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I wrote a large complex C program around 20(!) years go. As far as I can recall it worked fine at the time in all respects - it was probably running on windows 95.

Now I need to use it again. Unfortunately the radio buttons in it do not appear to work properly any more (the ordinary push buttons are all behaving correctly). As I click on the radio buttons, I get some feedback that windows is acknowledging my click in as much as I see a dotted line appear around the button's text and the circle of the button goes grey for as long as my finger is on the button, but when I take my finger off I see that the selected button has not changed.

My suspicion is that I was perhaps getting away with some bad practice at the time which worked with windows 95 but no longer works on newer versions of windows, but I'm struggling work out what I did wrong. Any ideas?

EDIT: Its difficult to extract the relevant code because the message handling in this program was a tangled nightmare. Many buttons were created programatically at runtime and there were different message loops working when the program was in different modes of operation. The program was a customisable environment for running certain types of experiment. It even had its own built-in interpreted language! So I'm not expecting an answer like "you should have a comma instead of a semicolon at line 47", but perhaps something more like "I observed similar symptoms once in my program and it turned out to be ..... " .. or perhaps "the fact that the dotted rectangle is appearing means that process AAA has happened, but maybe step BBB has gone wrong".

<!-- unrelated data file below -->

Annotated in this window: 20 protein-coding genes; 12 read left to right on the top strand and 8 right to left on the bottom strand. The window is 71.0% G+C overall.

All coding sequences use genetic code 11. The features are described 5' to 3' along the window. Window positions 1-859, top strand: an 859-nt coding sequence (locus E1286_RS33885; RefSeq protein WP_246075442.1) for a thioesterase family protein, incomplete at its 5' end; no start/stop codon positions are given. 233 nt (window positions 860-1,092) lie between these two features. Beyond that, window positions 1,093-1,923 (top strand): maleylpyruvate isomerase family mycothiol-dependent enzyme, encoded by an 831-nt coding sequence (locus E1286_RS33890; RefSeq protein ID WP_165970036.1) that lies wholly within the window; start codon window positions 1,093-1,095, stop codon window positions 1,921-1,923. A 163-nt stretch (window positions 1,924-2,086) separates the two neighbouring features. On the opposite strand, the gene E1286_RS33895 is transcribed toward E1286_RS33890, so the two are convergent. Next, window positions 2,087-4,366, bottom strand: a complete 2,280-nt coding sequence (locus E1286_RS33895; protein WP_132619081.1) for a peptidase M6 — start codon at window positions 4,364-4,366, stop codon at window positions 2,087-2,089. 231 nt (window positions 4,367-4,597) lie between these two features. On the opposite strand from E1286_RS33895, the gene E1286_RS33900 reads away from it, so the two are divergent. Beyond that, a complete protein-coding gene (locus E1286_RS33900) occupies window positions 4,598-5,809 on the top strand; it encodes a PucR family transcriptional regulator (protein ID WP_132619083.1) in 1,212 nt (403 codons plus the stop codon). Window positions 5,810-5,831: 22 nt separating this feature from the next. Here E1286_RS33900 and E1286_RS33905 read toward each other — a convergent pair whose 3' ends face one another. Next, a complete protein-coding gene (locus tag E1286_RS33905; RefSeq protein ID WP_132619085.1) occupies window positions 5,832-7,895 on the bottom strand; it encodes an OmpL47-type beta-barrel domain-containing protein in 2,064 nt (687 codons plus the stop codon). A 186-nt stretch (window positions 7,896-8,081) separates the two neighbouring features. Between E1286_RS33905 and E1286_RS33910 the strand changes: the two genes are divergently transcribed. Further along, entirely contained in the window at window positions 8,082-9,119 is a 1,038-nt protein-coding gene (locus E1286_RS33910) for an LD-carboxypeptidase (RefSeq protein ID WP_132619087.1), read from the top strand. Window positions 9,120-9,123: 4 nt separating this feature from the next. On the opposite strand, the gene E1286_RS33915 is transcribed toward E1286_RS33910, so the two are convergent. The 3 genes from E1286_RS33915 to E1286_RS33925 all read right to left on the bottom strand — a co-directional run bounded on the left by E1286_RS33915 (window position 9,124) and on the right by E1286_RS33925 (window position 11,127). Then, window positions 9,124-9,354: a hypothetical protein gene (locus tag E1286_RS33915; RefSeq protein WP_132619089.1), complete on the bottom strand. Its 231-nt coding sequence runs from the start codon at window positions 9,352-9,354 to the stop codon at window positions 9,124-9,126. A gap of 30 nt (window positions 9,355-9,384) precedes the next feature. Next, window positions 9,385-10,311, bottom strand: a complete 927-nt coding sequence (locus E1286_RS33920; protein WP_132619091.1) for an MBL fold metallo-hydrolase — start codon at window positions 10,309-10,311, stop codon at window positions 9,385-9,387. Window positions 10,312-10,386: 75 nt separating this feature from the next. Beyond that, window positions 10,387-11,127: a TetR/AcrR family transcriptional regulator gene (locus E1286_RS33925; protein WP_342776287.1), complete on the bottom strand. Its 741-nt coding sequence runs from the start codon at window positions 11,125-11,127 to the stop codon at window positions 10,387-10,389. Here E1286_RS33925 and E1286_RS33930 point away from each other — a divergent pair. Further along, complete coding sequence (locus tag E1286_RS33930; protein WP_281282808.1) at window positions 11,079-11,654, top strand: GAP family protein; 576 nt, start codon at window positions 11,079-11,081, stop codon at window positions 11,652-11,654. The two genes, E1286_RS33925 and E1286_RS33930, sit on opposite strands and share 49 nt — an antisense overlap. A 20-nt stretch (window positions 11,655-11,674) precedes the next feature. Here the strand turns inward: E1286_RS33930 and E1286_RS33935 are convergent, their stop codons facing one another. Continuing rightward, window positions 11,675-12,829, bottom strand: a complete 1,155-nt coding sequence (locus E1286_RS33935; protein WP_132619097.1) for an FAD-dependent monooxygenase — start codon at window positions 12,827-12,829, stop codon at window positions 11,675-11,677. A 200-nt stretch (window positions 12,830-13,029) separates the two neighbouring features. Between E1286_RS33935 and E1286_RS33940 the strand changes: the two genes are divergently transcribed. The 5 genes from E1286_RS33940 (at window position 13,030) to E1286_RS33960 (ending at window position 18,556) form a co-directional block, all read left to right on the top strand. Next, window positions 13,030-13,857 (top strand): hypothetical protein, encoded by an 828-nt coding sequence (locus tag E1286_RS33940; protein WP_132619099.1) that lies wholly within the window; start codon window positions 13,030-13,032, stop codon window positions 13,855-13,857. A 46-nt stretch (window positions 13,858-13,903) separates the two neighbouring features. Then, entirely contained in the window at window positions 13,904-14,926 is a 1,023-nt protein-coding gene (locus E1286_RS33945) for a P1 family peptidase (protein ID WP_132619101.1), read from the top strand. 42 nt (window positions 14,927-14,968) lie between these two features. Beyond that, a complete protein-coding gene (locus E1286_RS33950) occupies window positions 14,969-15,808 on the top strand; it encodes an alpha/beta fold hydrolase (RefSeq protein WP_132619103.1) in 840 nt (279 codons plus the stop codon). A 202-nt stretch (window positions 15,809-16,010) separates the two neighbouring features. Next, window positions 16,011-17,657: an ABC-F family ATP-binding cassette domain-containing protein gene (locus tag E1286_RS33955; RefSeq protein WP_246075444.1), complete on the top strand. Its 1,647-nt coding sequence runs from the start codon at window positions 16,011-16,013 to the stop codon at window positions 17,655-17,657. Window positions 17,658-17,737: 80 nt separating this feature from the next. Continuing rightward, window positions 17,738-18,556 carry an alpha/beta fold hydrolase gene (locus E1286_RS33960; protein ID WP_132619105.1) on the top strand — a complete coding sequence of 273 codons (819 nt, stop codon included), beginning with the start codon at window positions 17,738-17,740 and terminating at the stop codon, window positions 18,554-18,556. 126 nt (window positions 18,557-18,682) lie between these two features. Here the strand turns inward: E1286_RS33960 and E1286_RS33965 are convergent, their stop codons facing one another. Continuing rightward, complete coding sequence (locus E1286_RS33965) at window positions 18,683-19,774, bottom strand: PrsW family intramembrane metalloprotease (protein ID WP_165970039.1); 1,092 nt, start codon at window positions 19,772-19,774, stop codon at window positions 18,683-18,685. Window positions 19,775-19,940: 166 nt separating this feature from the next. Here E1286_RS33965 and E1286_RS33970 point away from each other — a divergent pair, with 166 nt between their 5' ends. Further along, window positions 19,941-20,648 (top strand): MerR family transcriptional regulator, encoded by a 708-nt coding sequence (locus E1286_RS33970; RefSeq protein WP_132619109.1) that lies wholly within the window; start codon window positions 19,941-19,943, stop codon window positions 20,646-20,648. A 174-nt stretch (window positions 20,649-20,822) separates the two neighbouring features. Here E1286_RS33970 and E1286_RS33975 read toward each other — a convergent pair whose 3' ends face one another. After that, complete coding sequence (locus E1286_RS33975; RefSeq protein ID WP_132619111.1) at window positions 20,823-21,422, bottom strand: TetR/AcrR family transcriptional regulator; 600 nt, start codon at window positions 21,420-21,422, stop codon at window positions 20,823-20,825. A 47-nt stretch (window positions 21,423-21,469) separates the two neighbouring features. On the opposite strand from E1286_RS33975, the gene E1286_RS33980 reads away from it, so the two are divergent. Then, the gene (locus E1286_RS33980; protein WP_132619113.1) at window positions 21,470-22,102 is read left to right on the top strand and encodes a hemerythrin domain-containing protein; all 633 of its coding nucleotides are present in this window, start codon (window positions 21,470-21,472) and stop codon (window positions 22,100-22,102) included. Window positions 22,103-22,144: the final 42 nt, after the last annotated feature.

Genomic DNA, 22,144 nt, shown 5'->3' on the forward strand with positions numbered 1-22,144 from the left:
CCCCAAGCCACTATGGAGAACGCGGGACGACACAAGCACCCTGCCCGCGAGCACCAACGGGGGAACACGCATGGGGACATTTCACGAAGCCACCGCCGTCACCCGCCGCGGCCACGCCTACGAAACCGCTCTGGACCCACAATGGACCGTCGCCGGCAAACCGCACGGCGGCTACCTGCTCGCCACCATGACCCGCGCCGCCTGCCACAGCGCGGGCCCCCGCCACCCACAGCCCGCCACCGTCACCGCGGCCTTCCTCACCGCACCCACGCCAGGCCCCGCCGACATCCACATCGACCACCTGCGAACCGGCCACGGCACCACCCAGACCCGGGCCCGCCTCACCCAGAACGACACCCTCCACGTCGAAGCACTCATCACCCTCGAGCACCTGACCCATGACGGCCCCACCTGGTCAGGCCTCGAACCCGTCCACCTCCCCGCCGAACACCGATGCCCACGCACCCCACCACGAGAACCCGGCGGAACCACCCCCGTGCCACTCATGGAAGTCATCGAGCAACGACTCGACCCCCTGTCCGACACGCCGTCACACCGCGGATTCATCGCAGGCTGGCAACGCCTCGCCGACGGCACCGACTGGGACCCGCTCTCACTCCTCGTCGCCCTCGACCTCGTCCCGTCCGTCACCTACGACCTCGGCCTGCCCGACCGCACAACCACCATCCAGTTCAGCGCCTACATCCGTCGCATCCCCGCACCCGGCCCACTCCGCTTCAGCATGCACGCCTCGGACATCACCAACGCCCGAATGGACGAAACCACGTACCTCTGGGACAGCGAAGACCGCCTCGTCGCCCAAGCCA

EDIT: I've managed to extract some key code which my contain an error...

char *process_messages_one_at_a_time()
{
    MSG msg;
    int temp;

    temp = PeekMessage(&msg,winh,0,0,PM_NOREMOVE);

    if (temp)
    {
        GetMessage (&msg, NULL, 0, 0);
        if (msg.message == WM_LBUTTONUP)
        {
            mouse_just_released_somewhere = TRUE;
        }

        TranslateMessage (&msg);
        DispatchMessage (&msg);
    }

    if (button_command_waiting)
    {
        button_command_waiting = FALSE;
        return (button_command_string);
    }
    else
    {
        return (NULL);
    }
}
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Do you have any code we can look at? –  ChrisF Nov 11 '12 at 19:43
1  
This sounds like a case where you need to provide an SSCE (Short, Self-Contained, Correct (Compilable) Example) so that people can see which APIs you're (mis)using. You need to reduce the code to a single radio button and the minimum possible other code, though. Have you looked on MSDN for information about the APIs you're trying to use? –  Jonathan Leffler Nov 11 '12 at 19:47
    
I love SSCE's and have posted them many time before, but getting one together in this case it going to be mighty tricky... but I'll go back to my code and see what I can do. –  Mick Nov 11 '12 at 20:01